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Laramie Movie Scope:
Neighbouring Sounds (O som ao redor)

Short Cuts, Brazilian style

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by Robert Roten, Film Critic
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December 19, 2012 -- This film reminds me a little bit of the Robert Altman film “Short Cuts” because it is a series of related stories with a dark undercurrent, only this is a foreign language film (Portugese) set in a city neighborhood in Brazil. All the people live or work on the same street in the same upscale block of the coastal town of Racife.

The people in this story are mostly well off. They don't live in a slum (favela). They have nice houses with big screen TVs and they can afford tutors for their kids. They are not unlike upper middle class American families. One family appears to be in the top one percent of the income scale, led by the family patriarch, Francisco (played by W.J. Solha). This is a family with old money, plantation money.

The family has also branched out into real estate and it owns a lot of property in Racife. Francisco's grandson, João (Gustavo Jahn) sells real estate for the family, but hates his job. João's cousin, Dinho (Yuri Holanda) causes trouble by breaking into cars and stealing things. A frustrated housewife in the neighborhood, Beatriz “Bia” (Maeve Jinkings) spends a lot of time smoking pot and trying to get the neighbor's dog to stop barking. Her kids are bing tutored in Chinese.

This is not a comfortable neighborhood, however, there is fear lurking behind the barred doors and security cameras. The residents decide to hire a private security firm to patrol the street, headed by the ambitious young Clodoaldo (Irandhir Santos). He is smart and easygoing, but there is a hint of danger about this tall man. When his brother, Claudio (Sebastião Formiga) shows up near the end of the film, the danger vibe goes way up. Clodoaldo and his fellow guards set up canopy on the end of the block and keep watch at night. Clodoaldo tells his employees to be on the lookout for danger. He shows them a video of a guard being murdered not far away in the same city.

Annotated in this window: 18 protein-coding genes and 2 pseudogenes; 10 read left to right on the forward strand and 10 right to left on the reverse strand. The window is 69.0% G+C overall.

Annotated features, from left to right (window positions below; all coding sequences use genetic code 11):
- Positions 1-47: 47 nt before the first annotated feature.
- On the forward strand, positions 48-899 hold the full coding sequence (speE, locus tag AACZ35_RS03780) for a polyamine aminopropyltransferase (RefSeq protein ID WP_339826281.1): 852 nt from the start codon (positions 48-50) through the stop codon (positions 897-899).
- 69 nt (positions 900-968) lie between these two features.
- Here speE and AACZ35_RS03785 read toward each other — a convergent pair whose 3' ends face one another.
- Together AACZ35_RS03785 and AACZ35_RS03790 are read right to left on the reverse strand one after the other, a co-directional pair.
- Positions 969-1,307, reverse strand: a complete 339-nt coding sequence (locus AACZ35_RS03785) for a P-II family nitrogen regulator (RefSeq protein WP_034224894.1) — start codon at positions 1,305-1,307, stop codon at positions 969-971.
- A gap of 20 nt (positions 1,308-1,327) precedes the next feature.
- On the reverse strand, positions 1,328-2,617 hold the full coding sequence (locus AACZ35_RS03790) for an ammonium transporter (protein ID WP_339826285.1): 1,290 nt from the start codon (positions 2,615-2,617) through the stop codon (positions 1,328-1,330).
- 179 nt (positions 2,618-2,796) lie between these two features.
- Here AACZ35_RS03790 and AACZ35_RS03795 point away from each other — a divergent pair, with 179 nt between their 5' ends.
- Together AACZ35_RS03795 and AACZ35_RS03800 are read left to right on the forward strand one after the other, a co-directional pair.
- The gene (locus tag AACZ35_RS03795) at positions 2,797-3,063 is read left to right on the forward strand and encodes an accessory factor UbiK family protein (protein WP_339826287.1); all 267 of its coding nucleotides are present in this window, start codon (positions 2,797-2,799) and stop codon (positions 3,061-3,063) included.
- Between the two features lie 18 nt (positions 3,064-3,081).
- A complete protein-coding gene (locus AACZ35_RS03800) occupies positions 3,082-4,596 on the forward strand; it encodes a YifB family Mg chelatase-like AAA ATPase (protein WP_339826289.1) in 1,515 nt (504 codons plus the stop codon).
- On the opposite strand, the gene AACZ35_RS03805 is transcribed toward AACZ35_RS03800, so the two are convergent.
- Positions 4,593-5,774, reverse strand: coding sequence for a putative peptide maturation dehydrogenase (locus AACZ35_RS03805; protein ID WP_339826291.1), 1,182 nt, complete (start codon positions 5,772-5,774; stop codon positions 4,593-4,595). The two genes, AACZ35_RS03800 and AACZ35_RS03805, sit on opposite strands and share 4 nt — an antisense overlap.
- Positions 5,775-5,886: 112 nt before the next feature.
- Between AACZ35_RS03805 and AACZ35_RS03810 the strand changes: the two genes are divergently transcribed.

João hooks up with a new girlfriend, Sofia (Irma Brown) and they start spending a lot of time together. As soon as Sofia finds out her new boyfriend is rich, she jokingly asks him to marry her. They spend time in the company of Francisco, who also urges them to get married. They also tour various properties, including the house where Sofia used to live. It is soon to be torn down to make way for more high rise apartments.

In addition to the residents of the street, there are also servants and others, like the security guards, who make their living doing things for the wealthy residents of the street. There is a fairly sharp dividing line between the servants and the residents, and some resentment because of that. One of these servants, rebuffed by a resident, keys her car in revenge. Director Kleber Mendonça Filho does a nice job of using these little slices of life to give us a good idea about a certain level of Brazilian society. He also manages in invoke an uneasy sense of thinly veiled threat, particularly when Francisco swims alone at night in shark-infested waters.

This is a very sophisticated and demanding film. It is constructed very carefully and intricately. It is not a straightforward story at all. The story is attacked on multiple fronts and many different angles. The story sneaks up on you, like a thief in the night, like the one streaking through the hallway of an expensive house while two neighborhood employees have sex on the bed in the master bedroom while the owners are away. This film rates a B.

Click here for links to places to buy or rent this movie in digital formats, or to buy the soundtrack, posters, books, even used videos, games, electronics and lots of other stuff. I suggest you shop at least two of these places before buying anything. Prices seem to vary continuously. For more information on this film, click on this link to The Internet Movie Database. Type in the name of the movie in the search box and press enter. You will be able to find background information on the film, the actors, and links to much more information.

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Copyright © 2012 Robert Roten. All rights reserved.
Reproduced with the permission of the copyright holder.
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Robert Roten can be reached via e-mail at my last name at lariat dot org. [Mailer button: image of letter and envelope]

(If you e-mail me with a question about this or any other movie or review, please mention the name of the movie you are asking the question about, otherwise I may have no way of knowing which film you are referring to)